Even the grooviest of the mainstream journalists, George Monbiot, has had a pop. As has my dear friend and fellow traveller Merrick. And incisive interweblogger Justin has taken more than one swipe at the event. On Question Time last night there was an enormous amount of equivocation on the issue and every web forum in the land seems to be echoing the cynicism and criticism that have decended upon this event like a couple of already bloated vultures determined to gorge themselves sick on whatever good intentions might be left in our culture.

Yeah, yeah, the road to hell is paved with 'em. It's so easy to trot out the clich├ęs. But what exactly is the point of saying that? Are we telling people not to bother acting upon any good intentions they may have? Or not to have those intentions in the first place? Of course not, insist the cynics, don't be so silly! We're just saying that good intentions aren't enough.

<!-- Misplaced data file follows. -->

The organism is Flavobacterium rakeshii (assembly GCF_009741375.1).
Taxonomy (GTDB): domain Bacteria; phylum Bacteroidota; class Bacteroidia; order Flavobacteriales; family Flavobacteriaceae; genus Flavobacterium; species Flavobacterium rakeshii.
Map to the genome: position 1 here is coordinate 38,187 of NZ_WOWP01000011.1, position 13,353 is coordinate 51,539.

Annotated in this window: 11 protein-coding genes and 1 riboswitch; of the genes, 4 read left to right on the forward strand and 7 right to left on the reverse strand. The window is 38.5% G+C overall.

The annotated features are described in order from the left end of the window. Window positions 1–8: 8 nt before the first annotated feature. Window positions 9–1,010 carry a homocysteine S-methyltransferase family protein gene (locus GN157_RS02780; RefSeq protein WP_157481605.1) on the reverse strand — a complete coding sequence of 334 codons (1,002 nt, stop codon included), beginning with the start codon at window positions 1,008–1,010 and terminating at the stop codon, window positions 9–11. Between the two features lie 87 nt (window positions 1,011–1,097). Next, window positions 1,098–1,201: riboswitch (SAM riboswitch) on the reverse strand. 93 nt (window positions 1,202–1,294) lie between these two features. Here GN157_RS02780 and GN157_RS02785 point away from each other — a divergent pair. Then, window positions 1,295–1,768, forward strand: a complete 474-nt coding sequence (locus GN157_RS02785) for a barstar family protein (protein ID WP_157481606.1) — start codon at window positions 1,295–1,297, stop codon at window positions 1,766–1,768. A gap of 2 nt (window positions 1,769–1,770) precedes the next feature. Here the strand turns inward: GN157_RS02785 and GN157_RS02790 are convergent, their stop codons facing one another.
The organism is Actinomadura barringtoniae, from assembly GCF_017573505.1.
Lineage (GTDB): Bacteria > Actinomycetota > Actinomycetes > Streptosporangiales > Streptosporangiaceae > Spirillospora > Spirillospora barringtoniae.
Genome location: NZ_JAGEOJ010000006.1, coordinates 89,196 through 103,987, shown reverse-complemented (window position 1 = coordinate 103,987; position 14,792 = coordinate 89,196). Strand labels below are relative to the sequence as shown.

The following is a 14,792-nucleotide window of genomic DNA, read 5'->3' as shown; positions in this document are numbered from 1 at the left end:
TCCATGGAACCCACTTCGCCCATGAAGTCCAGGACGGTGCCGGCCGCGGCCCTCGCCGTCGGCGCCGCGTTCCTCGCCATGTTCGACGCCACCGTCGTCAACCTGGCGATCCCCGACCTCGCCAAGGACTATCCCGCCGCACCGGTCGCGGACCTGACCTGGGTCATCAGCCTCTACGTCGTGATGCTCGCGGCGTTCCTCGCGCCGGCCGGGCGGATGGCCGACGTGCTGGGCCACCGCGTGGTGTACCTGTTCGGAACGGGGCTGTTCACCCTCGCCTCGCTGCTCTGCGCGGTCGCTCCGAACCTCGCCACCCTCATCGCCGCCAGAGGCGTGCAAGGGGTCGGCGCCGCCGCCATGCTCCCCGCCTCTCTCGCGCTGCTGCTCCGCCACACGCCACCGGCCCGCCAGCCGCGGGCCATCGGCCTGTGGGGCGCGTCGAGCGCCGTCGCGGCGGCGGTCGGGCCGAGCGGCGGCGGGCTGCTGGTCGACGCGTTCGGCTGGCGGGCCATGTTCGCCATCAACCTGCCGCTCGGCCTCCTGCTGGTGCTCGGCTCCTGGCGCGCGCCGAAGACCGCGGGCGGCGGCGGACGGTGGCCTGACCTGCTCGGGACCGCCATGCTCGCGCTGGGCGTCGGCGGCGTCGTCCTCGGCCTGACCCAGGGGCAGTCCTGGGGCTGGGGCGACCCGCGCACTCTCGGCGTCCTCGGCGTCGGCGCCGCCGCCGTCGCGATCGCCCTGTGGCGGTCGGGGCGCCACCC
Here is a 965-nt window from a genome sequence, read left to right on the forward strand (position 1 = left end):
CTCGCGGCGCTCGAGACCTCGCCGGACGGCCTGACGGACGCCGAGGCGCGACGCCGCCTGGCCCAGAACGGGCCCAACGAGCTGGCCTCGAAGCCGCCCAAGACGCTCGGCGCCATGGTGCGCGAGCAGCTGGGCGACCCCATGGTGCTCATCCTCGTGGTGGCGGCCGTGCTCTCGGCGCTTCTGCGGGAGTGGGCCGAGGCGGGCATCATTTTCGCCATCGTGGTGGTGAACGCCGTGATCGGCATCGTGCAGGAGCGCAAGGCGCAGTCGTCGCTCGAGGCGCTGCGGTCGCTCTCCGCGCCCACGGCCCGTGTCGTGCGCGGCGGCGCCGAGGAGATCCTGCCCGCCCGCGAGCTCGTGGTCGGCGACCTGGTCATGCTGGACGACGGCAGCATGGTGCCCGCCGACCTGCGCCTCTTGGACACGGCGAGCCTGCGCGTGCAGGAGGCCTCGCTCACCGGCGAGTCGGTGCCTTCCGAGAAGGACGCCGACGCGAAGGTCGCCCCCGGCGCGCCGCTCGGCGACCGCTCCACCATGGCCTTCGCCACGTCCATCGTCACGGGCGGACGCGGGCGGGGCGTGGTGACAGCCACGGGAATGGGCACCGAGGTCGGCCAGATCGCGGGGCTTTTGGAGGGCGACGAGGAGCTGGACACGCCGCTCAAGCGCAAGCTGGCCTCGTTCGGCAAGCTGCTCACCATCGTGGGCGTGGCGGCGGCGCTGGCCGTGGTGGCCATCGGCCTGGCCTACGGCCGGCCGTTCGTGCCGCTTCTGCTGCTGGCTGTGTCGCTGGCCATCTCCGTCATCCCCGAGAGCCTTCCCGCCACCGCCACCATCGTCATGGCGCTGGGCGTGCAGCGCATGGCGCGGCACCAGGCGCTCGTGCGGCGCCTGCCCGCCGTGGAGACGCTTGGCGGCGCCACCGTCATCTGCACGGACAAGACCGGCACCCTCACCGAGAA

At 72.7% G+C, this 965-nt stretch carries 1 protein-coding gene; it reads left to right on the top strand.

Except that's not what's being said. Not really. Every time an article spends two paragraphs acknowledging that "yes, some good may come of this" and then forty paragraphs telling the reader how crap it is, the overall impact is to completely disempower that reader. And of course that's not the intention of Merrick or Monbiot or Justin. But that is the result.

Here's an admission... my first real political act was almost certainly my decision to become a vegetarian in my mid-teens. It was a political act in the sense that it politicised me. My decision forced me to look at the world in a way I hadn't done before and it got me reading books by people I wouldn't have considered up until then. But the actual reason I became a veggie was to impress a girl.